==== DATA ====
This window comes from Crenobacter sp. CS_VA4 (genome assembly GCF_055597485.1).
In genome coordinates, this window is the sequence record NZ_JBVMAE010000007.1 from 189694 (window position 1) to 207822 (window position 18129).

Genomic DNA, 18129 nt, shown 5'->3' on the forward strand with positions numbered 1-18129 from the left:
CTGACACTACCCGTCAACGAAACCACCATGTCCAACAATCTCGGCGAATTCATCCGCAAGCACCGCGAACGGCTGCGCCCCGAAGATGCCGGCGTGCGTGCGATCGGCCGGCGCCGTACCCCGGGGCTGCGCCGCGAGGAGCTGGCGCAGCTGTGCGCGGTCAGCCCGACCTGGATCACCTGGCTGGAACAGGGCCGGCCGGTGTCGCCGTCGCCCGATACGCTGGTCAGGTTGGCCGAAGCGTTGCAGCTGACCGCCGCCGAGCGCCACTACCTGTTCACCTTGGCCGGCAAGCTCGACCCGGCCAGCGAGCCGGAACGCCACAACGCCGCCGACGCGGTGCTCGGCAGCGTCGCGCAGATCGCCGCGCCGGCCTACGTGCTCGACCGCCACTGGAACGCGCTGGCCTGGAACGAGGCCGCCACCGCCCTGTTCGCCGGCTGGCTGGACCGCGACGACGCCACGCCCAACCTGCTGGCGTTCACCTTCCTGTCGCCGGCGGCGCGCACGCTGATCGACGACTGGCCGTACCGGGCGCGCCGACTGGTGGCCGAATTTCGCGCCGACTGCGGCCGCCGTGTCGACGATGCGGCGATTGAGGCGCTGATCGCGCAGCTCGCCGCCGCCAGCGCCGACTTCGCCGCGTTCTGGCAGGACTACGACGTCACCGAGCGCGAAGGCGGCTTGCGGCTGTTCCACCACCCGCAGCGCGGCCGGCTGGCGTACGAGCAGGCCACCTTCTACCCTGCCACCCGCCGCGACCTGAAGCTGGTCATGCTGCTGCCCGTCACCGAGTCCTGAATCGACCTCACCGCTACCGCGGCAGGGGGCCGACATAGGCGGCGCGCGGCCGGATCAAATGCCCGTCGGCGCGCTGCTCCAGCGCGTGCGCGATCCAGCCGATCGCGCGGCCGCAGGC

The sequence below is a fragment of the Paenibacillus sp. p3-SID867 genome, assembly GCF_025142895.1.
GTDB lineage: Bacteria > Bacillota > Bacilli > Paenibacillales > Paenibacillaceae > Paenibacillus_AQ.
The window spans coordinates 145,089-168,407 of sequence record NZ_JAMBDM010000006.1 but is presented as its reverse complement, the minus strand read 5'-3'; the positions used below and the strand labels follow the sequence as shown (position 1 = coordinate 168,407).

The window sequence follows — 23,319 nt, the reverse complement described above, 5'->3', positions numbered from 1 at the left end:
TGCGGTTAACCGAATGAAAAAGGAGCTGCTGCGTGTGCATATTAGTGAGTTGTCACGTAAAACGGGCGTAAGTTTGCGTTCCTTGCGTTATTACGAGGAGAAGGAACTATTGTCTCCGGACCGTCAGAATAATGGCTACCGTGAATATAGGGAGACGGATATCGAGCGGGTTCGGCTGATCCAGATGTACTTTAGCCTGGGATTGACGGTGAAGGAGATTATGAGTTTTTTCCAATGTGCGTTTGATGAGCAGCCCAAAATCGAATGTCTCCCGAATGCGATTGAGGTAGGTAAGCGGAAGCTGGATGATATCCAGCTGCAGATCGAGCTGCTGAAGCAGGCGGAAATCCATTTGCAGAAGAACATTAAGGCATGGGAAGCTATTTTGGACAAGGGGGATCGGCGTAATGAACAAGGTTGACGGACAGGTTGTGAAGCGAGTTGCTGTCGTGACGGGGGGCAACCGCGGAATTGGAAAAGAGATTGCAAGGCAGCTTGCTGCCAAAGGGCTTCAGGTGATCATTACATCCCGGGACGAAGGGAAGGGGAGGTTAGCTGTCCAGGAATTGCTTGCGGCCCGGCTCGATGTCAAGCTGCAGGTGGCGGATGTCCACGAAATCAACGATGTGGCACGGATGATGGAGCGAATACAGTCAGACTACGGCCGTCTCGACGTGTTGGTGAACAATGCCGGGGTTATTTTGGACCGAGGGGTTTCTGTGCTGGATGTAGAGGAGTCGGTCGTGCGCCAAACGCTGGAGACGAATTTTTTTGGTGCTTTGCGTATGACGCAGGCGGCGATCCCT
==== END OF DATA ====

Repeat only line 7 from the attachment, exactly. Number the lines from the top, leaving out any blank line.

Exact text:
The window spans coordinates 145,089-168,407 of sequence record NZ_JAMBDM010000006.1 but is presented as its reverse complement, the minus strand read 5'-3'; the positions used below and the strand labels follow the sequence as shown (position 1 = coordinate 168,407).